We identified 11 outbreak costing studies relating to isolating infected individuals at home or in a hotel in outbreak scenarios [9,10,11,12,13,14,15,16,17,18,19], and three simulation studies that explored the costs of isolating infected individuals [20,21,22]. Table 3 summarises the available cost information from these studies in 2020 USD (US$) converted to unit costs where applicable for the outbreak costing studies, and Table 4 summarises the simulation studies in the reported currencies (see supplementary spreadsheet for original extracted data in its original currencies and units). The available studies were focused largely in Europe, North America, and China, with few studies from low- and middle-income countries (LMICs). The pathogens were vaccine-preventable diseases (measles, pertussis), diarrhoeal pathogens (norovirus, Escherichia coli), or respiratory pathogens (H1N1 influenza, SARS).

Table 3 Identified outbreak costing studies that contained cost or labour information on non-pharmaceutical interventions
Table 4 Identified simulation studies that contained cost or labour information on non-pharmaceutical interventions

The costs covered by the 11 studies were highly heterogeneous, and included case confirmation costs, wages and productivity lost due to being in quarantine, costs of taking care of quarantined children at home. One study considered the costs incurred to the government due to isolating infected individuals during the SARS pandemic response in Singapore, and reported the costs of quarantine enforcement (US$340.23 [2020 values] per case), quarantine command centres (US$71.63 per case), quarantine allowance (US$322.32 per case), and emergency call centres (US$71.63 per case) [16]. There was one cost component, laboratory costs relating to case confirmation, that was covered by multiple studies. The ranges of laboratory costs are presented in section 3.8. The three simulation studies presented heterogeneous cost-related outputs, including the total cost of isolating infectious individuals, cost effectiveness of an isolation intervention versus vaccination, and cost effectiveness of isolating infectious individuals given different levels of contact tracing.

3.3 Tracing and Quarantine of Contacts

We identified nine cost studies [11, 14, 15, 17, 23,24,25,26,27], and four simulation studies relating to contact tracing and contact quarantine in outbreak scenarios [22, 36,37,38]. Tables 3 and 4 summarise the cost information from these studies (the original extracted data in original currencies and units can be found in the supplementary spreadsheet). The studies were focussed on respiratory diseases (SARS and influenza) and vaccine-preventable diseases (measles and mumps). Much the same as isolation of infected individuals, the identified contact tracing papers were from North America and China.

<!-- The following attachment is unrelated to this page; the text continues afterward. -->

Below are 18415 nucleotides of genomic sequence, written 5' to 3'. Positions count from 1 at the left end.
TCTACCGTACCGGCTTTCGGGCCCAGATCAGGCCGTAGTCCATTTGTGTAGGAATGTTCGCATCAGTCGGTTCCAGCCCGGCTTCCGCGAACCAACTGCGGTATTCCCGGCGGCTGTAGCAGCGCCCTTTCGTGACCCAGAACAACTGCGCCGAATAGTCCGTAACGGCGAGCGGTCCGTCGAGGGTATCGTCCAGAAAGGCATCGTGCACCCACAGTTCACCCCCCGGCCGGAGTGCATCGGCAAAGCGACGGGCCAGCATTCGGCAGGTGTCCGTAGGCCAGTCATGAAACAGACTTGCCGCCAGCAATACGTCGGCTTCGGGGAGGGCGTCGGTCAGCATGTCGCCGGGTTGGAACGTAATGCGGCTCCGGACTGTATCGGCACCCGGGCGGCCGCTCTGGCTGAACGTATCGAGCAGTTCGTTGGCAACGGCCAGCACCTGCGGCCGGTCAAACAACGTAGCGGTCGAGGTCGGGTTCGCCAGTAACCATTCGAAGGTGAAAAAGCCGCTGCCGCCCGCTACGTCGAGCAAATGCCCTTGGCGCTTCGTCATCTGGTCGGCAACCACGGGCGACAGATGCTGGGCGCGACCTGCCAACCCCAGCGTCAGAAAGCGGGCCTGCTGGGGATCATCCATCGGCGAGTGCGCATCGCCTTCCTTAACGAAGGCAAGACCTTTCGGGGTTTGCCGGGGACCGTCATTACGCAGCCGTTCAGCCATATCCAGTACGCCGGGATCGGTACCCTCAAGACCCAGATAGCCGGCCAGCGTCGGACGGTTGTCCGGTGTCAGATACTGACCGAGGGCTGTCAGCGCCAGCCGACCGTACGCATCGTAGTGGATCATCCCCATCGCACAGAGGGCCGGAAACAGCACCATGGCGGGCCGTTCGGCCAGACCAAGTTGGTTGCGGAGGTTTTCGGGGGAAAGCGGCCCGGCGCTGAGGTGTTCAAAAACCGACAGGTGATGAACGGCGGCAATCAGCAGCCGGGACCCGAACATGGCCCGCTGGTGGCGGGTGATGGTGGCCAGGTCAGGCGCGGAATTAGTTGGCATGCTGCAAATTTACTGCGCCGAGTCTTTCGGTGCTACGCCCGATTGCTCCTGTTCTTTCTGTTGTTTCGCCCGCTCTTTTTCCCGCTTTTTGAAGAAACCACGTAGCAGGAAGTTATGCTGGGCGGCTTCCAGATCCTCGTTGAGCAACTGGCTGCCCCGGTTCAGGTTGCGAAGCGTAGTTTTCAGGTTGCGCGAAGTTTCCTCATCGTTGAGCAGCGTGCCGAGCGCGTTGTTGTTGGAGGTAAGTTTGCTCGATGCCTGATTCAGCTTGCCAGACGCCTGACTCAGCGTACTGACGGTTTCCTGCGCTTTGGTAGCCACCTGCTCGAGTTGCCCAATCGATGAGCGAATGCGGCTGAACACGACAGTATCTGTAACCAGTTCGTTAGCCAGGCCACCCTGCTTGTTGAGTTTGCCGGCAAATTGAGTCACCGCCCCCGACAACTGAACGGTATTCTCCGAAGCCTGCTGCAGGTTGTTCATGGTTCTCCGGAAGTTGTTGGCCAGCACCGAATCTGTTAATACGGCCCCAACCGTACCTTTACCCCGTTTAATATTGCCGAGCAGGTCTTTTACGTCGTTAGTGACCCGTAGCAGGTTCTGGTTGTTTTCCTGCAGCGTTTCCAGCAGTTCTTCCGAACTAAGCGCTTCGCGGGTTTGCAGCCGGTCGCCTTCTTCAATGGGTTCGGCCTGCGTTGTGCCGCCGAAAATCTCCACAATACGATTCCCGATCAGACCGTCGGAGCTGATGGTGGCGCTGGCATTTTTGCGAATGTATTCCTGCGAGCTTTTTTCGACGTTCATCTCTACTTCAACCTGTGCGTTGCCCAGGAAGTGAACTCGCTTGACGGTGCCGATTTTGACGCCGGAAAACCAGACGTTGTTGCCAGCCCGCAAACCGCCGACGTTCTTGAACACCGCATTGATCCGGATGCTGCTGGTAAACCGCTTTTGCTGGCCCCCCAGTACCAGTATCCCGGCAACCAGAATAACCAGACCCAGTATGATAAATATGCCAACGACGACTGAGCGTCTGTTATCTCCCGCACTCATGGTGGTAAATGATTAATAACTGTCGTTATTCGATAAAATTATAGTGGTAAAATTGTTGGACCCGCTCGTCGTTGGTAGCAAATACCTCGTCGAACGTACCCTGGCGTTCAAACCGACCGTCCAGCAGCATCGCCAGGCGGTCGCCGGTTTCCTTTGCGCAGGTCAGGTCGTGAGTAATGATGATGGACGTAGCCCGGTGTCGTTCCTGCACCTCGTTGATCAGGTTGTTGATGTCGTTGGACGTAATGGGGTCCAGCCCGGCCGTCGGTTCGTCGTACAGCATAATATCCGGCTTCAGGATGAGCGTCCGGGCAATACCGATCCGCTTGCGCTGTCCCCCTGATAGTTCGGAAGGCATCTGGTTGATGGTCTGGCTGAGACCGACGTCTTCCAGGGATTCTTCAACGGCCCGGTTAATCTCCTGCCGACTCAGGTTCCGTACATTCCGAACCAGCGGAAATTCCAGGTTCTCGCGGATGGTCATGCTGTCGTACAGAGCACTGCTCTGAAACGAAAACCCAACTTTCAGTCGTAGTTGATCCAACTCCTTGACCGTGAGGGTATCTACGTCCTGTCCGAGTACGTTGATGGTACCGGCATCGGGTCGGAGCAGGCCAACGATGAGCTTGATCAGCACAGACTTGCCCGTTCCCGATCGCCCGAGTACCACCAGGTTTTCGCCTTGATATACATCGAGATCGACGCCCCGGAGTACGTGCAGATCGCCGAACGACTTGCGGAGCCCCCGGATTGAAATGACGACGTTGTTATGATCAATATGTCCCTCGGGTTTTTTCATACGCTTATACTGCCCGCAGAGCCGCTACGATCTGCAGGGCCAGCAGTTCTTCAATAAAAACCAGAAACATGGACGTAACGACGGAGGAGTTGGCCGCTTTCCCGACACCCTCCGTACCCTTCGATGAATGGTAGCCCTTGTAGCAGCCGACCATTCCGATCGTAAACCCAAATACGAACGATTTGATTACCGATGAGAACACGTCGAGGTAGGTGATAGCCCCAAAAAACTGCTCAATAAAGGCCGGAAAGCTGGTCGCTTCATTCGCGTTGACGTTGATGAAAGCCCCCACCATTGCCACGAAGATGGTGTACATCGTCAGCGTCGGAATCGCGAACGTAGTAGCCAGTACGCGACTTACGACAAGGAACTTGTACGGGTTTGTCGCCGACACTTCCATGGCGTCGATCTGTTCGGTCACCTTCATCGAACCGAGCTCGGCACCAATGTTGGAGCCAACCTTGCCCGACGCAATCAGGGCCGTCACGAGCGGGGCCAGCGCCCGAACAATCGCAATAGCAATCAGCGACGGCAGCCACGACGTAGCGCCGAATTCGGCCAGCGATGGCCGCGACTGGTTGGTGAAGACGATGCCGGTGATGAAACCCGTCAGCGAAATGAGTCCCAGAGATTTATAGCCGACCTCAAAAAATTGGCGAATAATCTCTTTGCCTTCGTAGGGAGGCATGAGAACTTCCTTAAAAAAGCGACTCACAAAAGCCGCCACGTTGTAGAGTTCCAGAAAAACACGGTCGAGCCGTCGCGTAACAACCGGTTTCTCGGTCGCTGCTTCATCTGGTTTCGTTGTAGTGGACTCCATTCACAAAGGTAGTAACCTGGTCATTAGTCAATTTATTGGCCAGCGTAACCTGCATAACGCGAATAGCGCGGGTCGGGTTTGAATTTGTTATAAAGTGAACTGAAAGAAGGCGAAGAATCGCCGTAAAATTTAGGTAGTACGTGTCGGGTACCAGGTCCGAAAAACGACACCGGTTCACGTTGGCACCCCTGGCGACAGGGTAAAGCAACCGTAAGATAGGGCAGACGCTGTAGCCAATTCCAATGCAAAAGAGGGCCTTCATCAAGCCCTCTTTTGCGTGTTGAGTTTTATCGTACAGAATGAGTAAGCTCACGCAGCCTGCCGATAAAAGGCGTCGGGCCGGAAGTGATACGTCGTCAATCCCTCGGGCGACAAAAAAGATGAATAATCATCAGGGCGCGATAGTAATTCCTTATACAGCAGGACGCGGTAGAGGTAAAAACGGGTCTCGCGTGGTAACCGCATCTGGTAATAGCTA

As with case isolation, there was substantial heterogeneity in the types of costs recorded by the outbreak costing studies. Ranges of costs relating to laboratory testing are presented in section 3.8. The average hours spent on contact tracing was reported by five studies on measles outbreaks, and ranged from 0.5 to 11.9 hours [11, 14, 23, 26, 27]. The four simulation studies presented costs of contact tracing and quarantine at home and in a hotel.

3.4 Travel and Flight Bans

We did not identify any outbreak costing studies on travel and flight bans or restrictions. However, we did identify three simulation studies [39,40,41], see Table 4 for further details and original extracted costs in the supplementary spreadsheet. All studies were on influenza, two were located in the USA and one in New Zealand. The two USA studies simulated the costs and GDP impacts of air travel restrictions, while the New Zealand study covered the full border closure.

3.5 Social Distancing

We identified five costing [28,29,30,31,32] and 25 simulation studies on social distancing measures [40, 42,43,44,45,46,47,48,49,50,51,52,53,54,55,56,57,58,59,60,61,62,63,64,65], see Tables 3 and 4, respectively. Again, studies largely focussed on North America and Europe. All studies on a specified disease were on respiratory infections (various strains of influenza).

All costing studies reported only on school closures, and presented heterogenous costs, including days of work lost by parents, income loss due to lost work, and cost of childcare due to school closure. The simulation studies largely focussed on school closures and workplace absenteeism or closure, with many studies also considering combinations of community contact-reducing interventions.